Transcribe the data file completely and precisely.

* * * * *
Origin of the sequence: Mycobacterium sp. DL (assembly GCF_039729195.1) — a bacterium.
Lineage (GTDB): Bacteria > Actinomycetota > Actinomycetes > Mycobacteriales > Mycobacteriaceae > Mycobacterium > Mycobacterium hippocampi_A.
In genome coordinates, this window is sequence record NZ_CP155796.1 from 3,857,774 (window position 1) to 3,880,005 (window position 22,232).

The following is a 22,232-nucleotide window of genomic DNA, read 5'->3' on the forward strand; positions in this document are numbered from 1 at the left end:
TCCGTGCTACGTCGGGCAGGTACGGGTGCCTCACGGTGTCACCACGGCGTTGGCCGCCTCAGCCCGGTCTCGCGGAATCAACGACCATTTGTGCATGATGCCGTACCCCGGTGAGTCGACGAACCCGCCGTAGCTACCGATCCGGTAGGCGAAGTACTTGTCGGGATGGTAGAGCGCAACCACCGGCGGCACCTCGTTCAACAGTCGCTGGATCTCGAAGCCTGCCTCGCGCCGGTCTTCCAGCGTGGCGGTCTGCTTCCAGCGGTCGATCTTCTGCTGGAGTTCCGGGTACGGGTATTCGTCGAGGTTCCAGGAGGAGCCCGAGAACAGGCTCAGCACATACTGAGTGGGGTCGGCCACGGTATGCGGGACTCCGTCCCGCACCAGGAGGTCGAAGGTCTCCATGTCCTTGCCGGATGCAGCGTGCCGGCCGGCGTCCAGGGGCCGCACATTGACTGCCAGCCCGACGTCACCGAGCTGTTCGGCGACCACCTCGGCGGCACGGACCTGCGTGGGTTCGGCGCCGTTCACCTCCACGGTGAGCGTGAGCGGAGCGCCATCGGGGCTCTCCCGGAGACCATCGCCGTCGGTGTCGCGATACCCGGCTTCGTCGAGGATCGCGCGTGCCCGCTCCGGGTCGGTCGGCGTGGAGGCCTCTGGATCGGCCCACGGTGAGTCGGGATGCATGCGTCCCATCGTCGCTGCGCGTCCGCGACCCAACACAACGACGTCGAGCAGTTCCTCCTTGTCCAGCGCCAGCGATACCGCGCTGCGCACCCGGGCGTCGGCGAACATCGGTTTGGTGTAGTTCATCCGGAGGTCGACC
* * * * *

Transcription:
Origin of the sequence: Mycobacterium sp. DL (assembly GCF_039729195.1) — a bacterium.
Lineage (GTDB): Bacteria > Actinomycetota > Actinomycetes > Mycobacteriales > Mycobacteriaceae > Mycobacterium > Mycobacterium hippocampi_A.
In genome coordinates, this window is sequence record NZ_CP155796.1 from 3,857,774 (window position 1) to 3,880,005 (window position 22,232).

The following is a 22,232-nucleotide window of genomic DNA, read 5'->3' on the forward strand; positions in this document are numbered from 1 at the left end:
TCCGTGCTACGTCGGGCAGGTACGGGTGCCTCACGGTGTCACCACGGCGTTGGCCGCCTCAGCCCGGTCTCGCGGAATCAACGACCATTTGTGCATGATGCCGTACCCCGGTGAGTCGACGAACCCGCCGTAGCTACCGATCCGGTAGGCGAAGTACTTGTCGGGATGGTAGAGCGCAACCACCGGCGGCACCTCGTTCAACAGTCGCTGGATCTCGAAGCCTGCCTCGCGCCGGTCTTCCAGCGTGGCGGTCTGCTTCCAGCGGTCGATCTTCTGCTGGAGTTCCGGGTACGGGTATTCGTCGAGGTTCCAGGAGGAGCCCGAGAACAGGCTCAGCACATACTGAGTGGGGTCGGCCACGGTATGCGGGACTCCGTCCCGCACCAGGAGGTCGAAGGTCTCCATGTCCTTGCCGGATGCAGCGTGCCGGCCGGCGTCCAGGGGCCGCACATTGACTGCCAGCCCGACGTCACCGAGCTGTTCGGCGACCACCTCGGCGGCACGGACCTGCGTGGGTTCGGCGCCGTTCACCTCCACGGTGAGCGTGAGCGGAGCGCCATCGGGGCTCTCCCGGAGACCATCGCCGTCGGTGTCGCGATACCCGGCTTCGTCGAGGATCGCGCGTGCCCGCTCCGGGTCGGTCGGCGTGGAGGCCTCTGGATCGGCCCACGGTGAGTCGGGATGCATGCGTCCCATCGTCGCTGCGCGTCCGCGACCCAACACAACGACGTCGAGCAGTTCCTCCTTGTCCAGCGCCAGCGATACCGCGCTGCGCACCCGGGCGTCGGCGAACATCGGTTTGGTGTAGTTCATCCGGAGGTCGACC